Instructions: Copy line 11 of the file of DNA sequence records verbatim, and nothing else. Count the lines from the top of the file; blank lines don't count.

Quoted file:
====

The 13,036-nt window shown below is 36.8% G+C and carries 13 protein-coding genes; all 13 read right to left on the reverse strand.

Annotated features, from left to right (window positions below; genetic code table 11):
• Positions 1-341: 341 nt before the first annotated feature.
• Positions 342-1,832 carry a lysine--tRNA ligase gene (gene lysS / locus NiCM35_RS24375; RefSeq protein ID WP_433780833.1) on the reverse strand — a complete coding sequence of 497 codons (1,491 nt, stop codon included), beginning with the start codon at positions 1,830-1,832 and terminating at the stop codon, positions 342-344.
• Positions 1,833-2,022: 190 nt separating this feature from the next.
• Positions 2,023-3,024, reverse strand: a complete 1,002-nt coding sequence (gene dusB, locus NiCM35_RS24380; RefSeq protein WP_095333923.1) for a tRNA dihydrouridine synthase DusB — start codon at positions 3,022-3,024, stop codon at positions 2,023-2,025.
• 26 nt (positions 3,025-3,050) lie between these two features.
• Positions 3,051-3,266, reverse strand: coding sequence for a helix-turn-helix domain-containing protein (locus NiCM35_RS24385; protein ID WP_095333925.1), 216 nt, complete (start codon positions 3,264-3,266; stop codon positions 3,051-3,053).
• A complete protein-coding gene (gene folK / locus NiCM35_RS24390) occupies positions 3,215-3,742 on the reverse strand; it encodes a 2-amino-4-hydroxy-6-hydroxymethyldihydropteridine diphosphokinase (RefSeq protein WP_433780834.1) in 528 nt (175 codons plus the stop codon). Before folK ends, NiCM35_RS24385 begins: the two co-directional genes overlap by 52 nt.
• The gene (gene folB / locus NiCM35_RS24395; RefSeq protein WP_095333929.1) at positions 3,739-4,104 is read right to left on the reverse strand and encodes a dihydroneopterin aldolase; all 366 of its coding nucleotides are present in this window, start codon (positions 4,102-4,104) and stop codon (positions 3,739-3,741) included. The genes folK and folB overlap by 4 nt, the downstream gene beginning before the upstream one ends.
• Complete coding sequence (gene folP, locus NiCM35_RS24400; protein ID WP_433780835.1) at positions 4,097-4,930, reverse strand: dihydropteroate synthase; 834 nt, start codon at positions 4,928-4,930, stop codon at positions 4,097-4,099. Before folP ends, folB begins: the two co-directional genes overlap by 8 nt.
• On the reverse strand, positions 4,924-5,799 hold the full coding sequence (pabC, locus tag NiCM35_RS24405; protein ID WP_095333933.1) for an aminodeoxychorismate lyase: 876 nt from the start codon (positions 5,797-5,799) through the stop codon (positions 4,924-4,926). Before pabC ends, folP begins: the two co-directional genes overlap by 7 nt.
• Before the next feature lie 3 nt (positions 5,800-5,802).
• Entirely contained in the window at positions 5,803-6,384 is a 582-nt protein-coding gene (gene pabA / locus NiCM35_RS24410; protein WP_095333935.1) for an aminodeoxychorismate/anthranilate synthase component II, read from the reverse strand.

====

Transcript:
• Complete coding sequence (gene folP, locus NiCM35_RS24400; protein ID WP_433780835.1) at positions 4,097-4,930, reverse strand: dihydropteroate synthase; 834 nt, start codon at positions 4,928-4,930, stop codon at positions 4,097-4,099. Before folP ends, folB begins: the two co-directional genes overlap by 8 nt.